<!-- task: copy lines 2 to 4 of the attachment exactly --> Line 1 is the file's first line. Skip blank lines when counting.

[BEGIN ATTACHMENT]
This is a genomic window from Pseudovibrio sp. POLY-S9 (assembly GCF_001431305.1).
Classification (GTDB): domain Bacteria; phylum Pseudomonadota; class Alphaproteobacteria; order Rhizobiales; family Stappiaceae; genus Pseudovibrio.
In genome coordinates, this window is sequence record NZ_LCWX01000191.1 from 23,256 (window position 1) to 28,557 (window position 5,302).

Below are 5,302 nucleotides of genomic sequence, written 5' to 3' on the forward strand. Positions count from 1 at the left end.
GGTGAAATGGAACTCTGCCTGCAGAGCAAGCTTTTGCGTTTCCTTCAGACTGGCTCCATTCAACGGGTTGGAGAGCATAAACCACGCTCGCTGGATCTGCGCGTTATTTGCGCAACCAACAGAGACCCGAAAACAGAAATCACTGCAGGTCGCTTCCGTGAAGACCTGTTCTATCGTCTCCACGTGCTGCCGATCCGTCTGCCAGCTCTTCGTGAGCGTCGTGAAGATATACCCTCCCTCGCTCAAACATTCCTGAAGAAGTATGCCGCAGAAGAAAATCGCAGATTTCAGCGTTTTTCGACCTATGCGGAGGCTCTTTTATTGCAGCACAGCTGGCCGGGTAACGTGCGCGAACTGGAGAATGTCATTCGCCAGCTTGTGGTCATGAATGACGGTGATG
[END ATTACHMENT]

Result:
Classification (GTDB): domain Bacteria; phylum Pseudomonadota; class Alphaproteobacteria; order Rhizobiales; family Stappiaceae; genus Pseudovibrio.
In genome coordinates, this window is sequence record NZ_LCWX01000191.1 from 23,256 (window position 1) to 28,557 (window position 5,302).

Below are 5,302 nucleotides of genomic sequence, written 5' to 3' on the forward strand. Positions count from 1 at the left end.